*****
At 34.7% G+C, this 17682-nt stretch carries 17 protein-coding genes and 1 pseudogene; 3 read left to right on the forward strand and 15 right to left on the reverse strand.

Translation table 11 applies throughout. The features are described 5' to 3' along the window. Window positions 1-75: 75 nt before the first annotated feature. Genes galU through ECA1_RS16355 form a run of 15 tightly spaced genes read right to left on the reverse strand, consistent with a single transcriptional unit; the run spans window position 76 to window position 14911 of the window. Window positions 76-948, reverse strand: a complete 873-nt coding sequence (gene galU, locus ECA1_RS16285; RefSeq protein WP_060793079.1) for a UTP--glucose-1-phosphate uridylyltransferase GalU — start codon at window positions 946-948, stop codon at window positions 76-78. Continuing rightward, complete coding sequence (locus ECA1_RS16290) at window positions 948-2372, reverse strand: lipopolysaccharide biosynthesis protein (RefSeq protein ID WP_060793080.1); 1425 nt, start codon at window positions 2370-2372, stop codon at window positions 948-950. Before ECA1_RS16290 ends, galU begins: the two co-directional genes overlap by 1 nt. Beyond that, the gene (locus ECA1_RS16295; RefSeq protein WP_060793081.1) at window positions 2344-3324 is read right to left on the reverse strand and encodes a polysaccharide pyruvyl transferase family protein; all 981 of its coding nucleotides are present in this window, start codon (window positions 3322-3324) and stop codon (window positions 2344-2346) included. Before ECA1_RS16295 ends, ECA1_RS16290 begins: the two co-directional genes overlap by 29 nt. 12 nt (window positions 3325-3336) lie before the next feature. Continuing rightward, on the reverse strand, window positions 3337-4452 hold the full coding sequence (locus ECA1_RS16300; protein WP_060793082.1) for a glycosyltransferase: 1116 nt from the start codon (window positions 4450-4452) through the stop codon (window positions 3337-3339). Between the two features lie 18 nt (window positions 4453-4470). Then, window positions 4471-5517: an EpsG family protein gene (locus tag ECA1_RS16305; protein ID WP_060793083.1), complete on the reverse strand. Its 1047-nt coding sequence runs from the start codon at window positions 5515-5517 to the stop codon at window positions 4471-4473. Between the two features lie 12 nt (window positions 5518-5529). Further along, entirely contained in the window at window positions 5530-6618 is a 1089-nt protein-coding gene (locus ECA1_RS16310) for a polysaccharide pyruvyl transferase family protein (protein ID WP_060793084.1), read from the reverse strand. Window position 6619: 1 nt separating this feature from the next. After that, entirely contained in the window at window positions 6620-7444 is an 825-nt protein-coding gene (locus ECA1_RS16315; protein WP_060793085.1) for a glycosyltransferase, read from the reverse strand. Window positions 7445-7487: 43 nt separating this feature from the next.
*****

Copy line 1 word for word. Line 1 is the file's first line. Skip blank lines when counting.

At 34.7% G+C, this 17682-nt stretch carries 17 protein-coding genes and 1 pseudogene; 3 read left to right on the forward strand and 15 right to left on the reverse strand.